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The Difference between a Living Will and a Health Care Power of Attorney

Living-Will

When you are putting together an effective estate plan, one of the most important decisions you’ll have to make will center on the type of medical care you receive, should you be rendered incapable of making your own decisions. For example, you may be averse to procedures that keep you alive by artificial means.

In Pennsylvania, there are two different types of legal instruments that address medical care and medical decisions in these situations—the living will and the health care power of attorney. They’re not exactly the same, though. Here’s an overview of both.

The Living Will

A living will customarily specifies the kinds of medical care that you want or don’t want in the event of a medical emergency. Living wills are often used to address concerns about the use of life support or resuscitation. As a general rule, the living will does not name a person to act as your medical power of attorney or make medical decisions for you. It’s usually limited to specific instructions about the care you want to receive.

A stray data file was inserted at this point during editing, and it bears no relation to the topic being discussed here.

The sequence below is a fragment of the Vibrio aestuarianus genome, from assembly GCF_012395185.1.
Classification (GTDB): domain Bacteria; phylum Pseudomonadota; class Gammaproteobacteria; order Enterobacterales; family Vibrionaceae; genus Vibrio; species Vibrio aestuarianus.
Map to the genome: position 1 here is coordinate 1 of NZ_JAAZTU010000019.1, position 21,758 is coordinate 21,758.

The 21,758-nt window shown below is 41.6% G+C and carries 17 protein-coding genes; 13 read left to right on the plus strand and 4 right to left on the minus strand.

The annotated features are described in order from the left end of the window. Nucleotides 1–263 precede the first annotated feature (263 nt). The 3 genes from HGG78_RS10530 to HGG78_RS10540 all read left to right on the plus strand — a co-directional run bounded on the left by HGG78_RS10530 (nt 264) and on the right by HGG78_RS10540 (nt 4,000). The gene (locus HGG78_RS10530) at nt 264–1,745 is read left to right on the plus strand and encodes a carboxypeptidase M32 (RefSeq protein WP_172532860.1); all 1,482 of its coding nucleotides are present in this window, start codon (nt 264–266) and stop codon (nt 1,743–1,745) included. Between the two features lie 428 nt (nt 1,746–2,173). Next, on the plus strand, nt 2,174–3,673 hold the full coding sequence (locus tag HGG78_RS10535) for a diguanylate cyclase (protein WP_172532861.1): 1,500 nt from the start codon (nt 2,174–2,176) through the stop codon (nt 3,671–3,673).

Health Care Powers of Attorney

A health care power of attorney specifically designates a person to make medical decisions if you cannot. It can include specific instructions or wishes, but confers a general power on the designated person. The living will is generally viewed as a limited form of a health care power of attorney. Accordingly, if you have a health care power of attorney, and it identifies the type of care you want to receive (or don’t want to receive), a living will may not be necessary.

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Send us an e-mail or call our office to arrange a meeting to discuss your estate planning needs. Evening and weekend consultations are available upon request.

The Difference between a Will and a Trust

People going over a document

If you’ve decided that it’s time to put an effective estate plan in place, to properly prepare for the orderly distribution of your assets in the event of your death, you’ve likely seen or heard references to the use of certain dispositive instruments—wills and trusts. But you may not have a clear understanding of the difference between the two estate planning tools and which might be best for your situation.